Drivers who feel antsy about navigating through traffic circles — also known as roundabouts — may breathe a little easier when approaching them in the future.

Researchers at Rensselaer Polytechnic Institute (RPI) in Troy, N.Y., have developed a new roadway illumination concept that uses low-level lighting with super-reflective markers and roadside vegetation to more clearly identify directional paths and pedestrian crosswalks in and around traffic circles.

Called ecoluminance, the idea was demonstrated twice at a roundabout in Bethlehem, N.Y. According to findings from RPI’s Lighting Research Center (LRC), the results were promising: Roadway edges and pedestrians were more visible than under conventional overhead lighting, and vehicles approaching the roundabout did so with similar or slightly lower speeds.

Led by LRC Director Mark Rea and John Bullough, a senior research scientist with the center, the first test consisted of a single night in 2011, where only one portion of the roundabout was modified, along with some pedestrian and landscape lighting. The second demonstration happened this past June over a period of several days, where the entirety of the ecoluminance concept was evaluated at the traffic circle.

The project was sponsored jointly by the New York State Energy Research and Development Authority and the New York State Department of Transportation (NYSDOT).

Bullough said traffic circles are seen as useful as they tend to reduce delays normally seen at intersections and can reduce the severity of crashes. He explained that you typically don’t see collisions at 90-degree angles at roundabouts because vehicles are usually going in the same direction.

But while traffic circles may be a safety benefit, Bullough said an emerging practice of putting up many high-powered, 250-400 watt streetlights around the area can be a budgetary challenge for the government entity responsible for the maintenance of and power for the lights.

Ecoluminance addressed that issue by using light-emitting diode (LED) lighting on poles that were typically 15 feet high around sidewalks and the roadway — significantly lower to the ground than many conventional streetlights. LED lights also consume less energy.

“Rather than lighting from higher distances and using high levels of light as a blanket on everything, we thought about what people need to see,” Bullough said. “It’s really the contrast that people need to see that may be more important, rather than the absolute light level.”

In addition, the area inside the roundabout was peppered with inkberry shrubs and bushes that have natural reflective properties. The vegetation is “semi-evergreen,” and while it sprouts new leaves each year, the leaves on the plants stay green before they are pushed out by new growth.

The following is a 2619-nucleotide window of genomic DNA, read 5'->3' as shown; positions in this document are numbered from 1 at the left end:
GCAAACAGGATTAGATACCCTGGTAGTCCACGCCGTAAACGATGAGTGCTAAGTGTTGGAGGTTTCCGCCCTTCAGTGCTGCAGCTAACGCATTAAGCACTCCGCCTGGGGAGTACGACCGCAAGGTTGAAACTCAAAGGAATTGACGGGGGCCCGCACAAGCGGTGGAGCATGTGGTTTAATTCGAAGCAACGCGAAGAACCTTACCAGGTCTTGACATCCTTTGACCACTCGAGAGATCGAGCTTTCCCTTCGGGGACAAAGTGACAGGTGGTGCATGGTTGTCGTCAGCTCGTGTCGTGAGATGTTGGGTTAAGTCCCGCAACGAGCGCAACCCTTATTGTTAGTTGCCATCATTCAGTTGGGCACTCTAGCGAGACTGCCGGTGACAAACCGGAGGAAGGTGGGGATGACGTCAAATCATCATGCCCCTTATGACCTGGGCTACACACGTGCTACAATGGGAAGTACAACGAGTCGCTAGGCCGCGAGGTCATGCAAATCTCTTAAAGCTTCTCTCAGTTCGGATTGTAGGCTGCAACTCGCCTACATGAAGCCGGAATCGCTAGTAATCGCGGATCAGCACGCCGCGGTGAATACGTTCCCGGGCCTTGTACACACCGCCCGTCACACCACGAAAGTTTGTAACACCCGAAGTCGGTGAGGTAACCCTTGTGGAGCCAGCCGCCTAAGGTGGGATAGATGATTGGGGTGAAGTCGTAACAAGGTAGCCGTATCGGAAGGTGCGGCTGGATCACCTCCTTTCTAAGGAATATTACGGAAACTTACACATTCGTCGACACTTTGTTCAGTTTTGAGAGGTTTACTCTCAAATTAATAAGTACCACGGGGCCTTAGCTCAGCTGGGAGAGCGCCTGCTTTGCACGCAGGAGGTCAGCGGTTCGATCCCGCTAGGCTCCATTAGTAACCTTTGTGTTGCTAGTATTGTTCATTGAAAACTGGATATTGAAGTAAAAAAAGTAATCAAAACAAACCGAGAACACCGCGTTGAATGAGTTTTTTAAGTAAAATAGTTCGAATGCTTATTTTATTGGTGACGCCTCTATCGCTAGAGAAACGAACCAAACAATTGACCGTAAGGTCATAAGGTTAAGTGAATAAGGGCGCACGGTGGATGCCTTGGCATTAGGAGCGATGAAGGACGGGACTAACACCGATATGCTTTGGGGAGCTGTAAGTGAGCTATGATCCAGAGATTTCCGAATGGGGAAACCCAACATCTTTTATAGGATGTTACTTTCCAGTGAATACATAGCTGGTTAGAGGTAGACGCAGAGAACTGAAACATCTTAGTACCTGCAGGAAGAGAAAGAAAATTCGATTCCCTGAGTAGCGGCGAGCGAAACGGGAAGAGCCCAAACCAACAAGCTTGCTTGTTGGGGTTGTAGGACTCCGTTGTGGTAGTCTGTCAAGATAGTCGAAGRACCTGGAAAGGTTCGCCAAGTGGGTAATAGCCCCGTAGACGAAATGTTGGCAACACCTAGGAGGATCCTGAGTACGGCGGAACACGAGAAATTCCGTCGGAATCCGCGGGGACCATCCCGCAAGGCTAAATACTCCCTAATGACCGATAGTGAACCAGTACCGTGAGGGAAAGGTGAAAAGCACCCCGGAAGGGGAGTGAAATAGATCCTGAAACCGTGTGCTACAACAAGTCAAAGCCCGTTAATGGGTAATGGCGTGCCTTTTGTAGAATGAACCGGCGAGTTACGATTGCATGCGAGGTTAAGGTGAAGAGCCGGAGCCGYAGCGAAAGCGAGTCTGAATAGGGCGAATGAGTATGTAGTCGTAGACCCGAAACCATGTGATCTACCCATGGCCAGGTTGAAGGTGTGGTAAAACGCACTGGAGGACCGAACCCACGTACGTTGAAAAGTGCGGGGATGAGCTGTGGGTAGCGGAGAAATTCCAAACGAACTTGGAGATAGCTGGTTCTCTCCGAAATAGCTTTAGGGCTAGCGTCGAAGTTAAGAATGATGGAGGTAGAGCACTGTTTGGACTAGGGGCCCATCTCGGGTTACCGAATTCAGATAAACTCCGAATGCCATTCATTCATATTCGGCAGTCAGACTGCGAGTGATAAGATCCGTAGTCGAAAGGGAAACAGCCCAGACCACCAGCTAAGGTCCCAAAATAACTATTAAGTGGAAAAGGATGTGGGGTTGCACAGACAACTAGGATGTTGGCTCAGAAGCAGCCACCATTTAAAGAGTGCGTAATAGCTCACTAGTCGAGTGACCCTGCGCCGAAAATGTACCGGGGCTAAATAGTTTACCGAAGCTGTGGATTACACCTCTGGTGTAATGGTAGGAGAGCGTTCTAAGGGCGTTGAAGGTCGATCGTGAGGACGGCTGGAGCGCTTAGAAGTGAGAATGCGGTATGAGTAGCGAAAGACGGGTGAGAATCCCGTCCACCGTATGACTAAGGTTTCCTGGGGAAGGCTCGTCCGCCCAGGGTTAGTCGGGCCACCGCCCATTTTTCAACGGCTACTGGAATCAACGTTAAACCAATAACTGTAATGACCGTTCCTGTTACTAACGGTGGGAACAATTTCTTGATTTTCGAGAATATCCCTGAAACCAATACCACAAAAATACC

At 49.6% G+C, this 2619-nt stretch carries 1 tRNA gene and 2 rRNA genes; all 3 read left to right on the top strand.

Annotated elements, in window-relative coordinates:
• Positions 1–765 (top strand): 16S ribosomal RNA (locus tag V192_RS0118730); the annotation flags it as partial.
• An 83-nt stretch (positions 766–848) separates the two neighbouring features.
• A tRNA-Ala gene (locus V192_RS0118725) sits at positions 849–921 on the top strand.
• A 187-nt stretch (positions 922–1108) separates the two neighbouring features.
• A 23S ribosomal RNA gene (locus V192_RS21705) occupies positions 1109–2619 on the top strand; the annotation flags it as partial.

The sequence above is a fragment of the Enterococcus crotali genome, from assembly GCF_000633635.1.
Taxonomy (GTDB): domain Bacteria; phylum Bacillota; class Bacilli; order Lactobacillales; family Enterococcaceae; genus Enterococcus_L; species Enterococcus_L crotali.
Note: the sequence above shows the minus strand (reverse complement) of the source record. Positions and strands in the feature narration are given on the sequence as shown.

Bullough explained that since the roundabout in Bethlehem was about 100 feet in diameter, they used a handful of lights to enhance the reflective power of the inkberry shrubs and existing trees to make the area more visible.

Each of the landscape light fixtures produces just eight or nine watts, a significant reduction to the higher-intensity streetlights that would normally be present around a traffic circle.

Golf ball-sized glass retro-reflective markers were also set up around the curb perimeter of the roundabout to clearly delineate the path of traffic to oncoming vehicles. Retro-reflective surfaces bounce a significant portion of the light directly back at the source, whereas a simple reflective item such as aluminum foil reflects light to a variety of angles with only a small portion going back to the source.

Bullough added that had the demonstration been a permanent installation, those markers would be embedded around the roundabout island.

“What that does is shine the light that comes from approaching vehicles’ headlights back toward the driver, so they basically see this dotted line outline of a circle,” Bullough said. “That really helps make it much more visible.”

As for the future of ecoluminance, don’t expect the concept to become a spin-off business venture from the LRC. Bullough explained it’s now up to the NYSDOT or other transportation agencies to use the findings where they deem it appropriate.

“Depending on the location, [ecoluminance] is almost like an a la carte menu,” he said. “They could use components of the concept to reinforce what they’re doing, and it might allow them to reduce the number of streetlights in some locations or remove overhead street lighting entirely.”

Photo: A roundabout in Bethlehem, N.Y. lit up using the Ecoluminance concept. Courtesy of the Lighting Research Center at Rensselaer Polytechnic Institute.

Brian Heaton  |  Senior Writer

Brian Heaton is a senior writer for Government Technology. He primarily covers technology legislation and IT policy issues. Brian started his journalism career in 1999, covering sports and fitness for two trade publications based in Long Island, N.Y. He's also a member of the Professional Bowlers Association, and competes in regional tournaments throughout Northern California and Nevada.